Australia. Its Curious Relationship with Regietheater. Part 1.

Australia. Its Curious Relationship with Regietheater.

Opera director Suzanne Chaundy  about Regietheater: “I love it when it makes sense, but if it’s for the sake of being different without anything really particular to say, then it irritates the hell out of me.”

Whether you call it deconstructionist genius or masturbatory gobshite, that very peculiar strain of theatrical practice favoured by enfants terrible across the European opera circuit – “konzept” or “regie” theatre – has become as entrenched, and, frankly, as much of a cliché these days, as any of the more conservative monuments of the traditionalist age of Zeffirelli, Copley, and Ponnelle, et al. Whether it’s La Bohème on the Moon, Faust in a nudist colony, or Meistersinger in Auschwitz, the seemingly inexhaustible quest to alleviate the ennui of jaded directors, intendants, and audiences has left many of us – and particularly those of us who retain an abiding respect for basic narrative storytelling and its techniques – wondering where it all went so horribly wrong.

Managements across Europe appear sufficiently desperate to keep seats filled with paying customers that they now routinely dress the core repertoire in the borrowed robes of “edginess” and “relevance”, and distance themselves from (what they perceive to be, at least) hoary tradition and yawn-inducing conservatism – doing everything they can to counter the dinosaurs of the supposedly retrograde nonsense of… well… the entirety of operatic practice until well into the 20th century, it seems.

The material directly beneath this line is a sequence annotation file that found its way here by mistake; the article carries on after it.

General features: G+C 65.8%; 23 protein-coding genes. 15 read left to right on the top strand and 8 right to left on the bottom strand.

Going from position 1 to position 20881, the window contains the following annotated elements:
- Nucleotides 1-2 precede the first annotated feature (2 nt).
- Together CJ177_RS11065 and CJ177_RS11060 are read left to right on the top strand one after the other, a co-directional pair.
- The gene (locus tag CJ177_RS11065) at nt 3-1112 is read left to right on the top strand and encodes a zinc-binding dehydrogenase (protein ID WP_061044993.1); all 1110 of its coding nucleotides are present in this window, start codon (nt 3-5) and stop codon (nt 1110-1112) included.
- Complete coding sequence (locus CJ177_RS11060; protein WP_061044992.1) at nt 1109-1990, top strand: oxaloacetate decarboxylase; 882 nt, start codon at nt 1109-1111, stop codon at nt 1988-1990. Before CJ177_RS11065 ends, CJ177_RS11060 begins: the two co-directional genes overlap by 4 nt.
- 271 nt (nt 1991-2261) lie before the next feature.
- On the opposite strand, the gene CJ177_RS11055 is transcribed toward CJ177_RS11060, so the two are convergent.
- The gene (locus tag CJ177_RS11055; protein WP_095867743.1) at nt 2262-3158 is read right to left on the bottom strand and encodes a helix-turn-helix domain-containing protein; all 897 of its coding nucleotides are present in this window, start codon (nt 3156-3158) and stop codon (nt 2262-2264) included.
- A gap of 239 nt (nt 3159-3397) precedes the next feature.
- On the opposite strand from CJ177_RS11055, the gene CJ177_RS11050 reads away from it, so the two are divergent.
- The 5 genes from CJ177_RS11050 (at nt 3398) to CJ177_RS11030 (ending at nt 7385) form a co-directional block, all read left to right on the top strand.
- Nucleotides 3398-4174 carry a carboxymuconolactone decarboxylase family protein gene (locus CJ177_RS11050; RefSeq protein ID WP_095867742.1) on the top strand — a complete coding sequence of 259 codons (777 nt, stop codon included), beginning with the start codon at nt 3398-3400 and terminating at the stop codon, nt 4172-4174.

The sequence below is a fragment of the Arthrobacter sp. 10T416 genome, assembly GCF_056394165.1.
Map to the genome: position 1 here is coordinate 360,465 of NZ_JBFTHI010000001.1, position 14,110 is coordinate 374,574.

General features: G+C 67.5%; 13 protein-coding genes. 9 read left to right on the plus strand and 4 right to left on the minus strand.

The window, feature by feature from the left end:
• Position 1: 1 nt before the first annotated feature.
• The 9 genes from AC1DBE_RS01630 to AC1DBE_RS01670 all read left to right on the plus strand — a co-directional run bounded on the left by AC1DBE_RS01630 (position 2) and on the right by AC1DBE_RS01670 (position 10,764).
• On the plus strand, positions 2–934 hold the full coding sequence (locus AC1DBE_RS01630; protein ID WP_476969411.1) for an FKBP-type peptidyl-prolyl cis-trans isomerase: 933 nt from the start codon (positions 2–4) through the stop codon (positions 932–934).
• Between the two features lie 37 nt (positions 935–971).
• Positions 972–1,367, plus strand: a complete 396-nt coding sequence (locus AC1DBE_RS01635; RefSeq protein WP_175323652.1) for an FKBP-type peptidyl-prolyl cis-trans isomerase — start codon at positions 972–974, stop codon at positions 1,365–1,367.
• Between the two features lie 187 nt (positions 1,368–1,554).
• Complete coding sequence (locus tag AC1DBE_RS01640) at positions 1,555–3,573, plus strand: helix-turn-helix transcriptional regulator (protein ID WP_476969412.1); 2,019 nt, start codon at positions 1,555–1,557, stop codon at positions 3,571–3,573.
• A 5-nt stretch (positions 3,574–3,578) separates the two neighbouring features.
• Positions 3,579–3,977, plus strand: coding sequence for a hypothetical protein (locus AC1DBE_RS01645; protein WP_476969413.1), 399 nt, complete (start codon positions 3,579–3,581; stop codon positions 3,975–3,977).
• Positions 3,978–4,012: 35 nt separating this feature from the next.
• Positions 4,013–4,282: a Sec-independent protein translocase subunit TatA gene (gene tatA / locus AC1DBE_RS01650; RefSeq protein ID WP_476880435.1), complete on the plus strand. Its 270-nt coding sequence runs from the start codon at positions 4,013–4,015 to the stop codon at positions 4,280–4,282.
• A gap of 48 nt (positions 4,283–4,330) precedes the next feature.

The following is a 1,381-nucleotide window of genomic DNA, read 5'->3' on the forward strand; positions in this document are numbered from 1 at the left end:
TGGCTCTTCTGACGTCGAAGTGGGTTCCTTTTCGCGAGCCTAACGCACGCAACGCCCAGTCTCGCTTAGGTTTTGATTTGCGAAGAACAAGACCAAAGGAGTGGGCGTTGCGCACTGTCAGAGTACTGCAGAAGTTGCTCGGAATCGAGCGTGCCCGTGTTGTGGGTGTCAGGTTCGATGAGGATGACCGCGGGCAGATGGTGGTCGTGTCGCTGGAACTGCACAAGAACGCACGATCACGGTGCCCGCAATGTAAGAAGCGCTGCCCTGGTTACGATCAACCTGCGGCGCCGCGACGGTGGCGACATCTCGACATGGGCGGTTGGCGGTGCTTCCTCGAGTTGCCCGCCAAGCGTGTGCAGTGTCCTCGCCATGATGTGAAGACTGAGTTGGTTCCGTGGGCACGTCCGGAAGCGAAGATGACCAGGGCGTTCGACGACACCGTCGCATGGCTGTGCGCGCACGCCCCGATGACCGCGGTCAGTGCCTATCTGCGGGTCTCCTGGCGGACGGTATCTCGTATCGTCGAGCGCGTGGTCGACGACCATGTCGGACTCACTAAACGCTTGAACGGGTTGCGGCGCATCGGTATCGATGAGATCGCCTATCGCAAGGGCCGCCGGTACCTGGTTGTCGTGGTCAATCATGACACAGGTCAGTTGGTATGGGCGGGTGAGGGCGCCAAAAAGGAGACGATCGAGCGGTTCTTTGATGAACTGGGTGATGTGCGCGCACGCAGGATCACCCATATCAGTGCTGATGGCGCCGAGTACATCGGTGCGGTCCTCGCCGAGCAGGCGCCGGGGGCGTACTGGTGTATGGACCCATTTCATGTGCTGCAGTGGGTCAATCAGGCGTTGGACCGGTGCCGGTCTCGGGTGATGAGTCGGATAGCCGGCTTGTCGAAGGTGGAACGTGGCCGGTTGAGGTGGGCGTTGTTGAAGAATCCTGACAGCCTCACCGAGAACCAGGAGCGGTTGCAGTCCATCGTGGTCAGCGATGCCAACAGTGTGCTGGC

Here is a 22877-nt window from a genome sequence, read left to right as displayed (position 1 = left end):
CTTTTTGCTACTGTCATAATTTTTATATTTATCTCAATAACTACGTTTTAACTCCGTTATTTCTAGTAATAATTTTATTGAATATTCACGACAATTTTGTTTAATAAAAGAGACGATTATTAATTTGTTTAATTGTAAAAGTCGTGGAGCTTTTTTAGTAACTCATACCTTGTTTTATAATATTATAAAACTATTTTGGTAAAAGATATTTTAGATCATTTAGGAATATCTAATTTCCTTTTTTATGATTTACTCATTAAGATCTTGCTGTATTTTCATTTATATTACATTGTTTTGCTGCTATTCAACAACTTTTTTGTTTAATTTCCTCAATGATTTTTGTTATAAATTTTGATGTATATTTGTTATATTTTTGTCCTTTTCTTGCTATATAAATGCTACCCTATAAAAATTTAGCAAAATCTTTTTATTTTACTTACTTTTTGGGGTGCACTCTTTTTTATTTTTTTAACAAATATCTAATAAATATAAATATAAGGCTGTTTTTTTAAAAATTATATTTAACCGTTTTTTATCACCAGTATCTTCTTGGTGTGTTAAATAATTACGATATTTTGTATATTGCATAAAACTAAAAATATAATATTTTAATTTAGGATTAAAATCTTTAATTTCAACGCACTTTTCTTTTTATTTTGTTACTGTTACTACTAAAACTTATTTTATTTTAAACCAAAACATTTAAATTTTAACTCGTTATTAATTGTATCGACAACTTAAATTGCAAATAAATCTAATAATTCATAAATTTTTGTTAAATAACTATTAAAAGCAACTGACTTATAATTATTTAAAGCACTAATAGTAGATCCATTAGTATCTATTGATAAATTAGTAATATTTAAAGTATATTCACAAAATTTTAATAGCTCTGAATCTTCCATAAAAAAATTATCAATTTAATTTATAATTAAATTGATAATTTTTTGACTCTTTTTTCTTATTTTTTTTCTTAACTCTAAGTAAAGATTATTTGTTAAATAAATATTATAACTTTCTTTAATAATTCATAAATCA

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Claus Guth’s spaceship production of La Bohème

It is a trend that appears uniquely European. So much so, in fact, that the pejorative and increasingly problematic moniker “Eurotrash” is now matter-of-factly applied to anything that isn’t pure tradition. In the U.S. and elsewhere, it appears to be less of an issue. Down Under, in Australia, it has a small wedge in the market, but is still finding it all an uphill battle. In fact, it seems that quite the opposite effect is at work on Australia’s opera stages when it comes to keeping audiences happy.

I live in Melbourne, one of the largest and most artistically active of Australia’s cities, where we boast two major locally-based professional opera companies – Victorian Opera and Melbourne Opera – as well as an annual residency of several months’ duration by the national company, Opera Australia, which is otherwise based in Sydney, where it performs in that most iconic of opera houses on Sydney Harbour.

The Flying Dutchman, Melbourne Opera

Regietheater is a fairly rare phenomenon in Australia, and is generally not favoured by audiences, and therefore by managements. In fact, according to both Lyndon Terracini, Artistic Director of Opera Australia, and leading Melbourne opera director Suzanne Chaundy, the very idea of a “Konzept” production being unleashed on core, mainstream repertoire in Australia is anathema to good box office. According to Terracini, Opera Australia relies on box office for as much as 70% of its annual revenue, and with comparatively few options for large-scale international opera when compared to the saturated European market, audiences can apparently afford to be discerning – and vocal – about which productions they support and which they reject.

“The managements are extremely risk-averse,” says Chaundy. “I don’t think it’s because there isn’t a will to do it, or Australian directors who are capable of doing it, I just think that there’s so much pushback from sponsors and audiences.”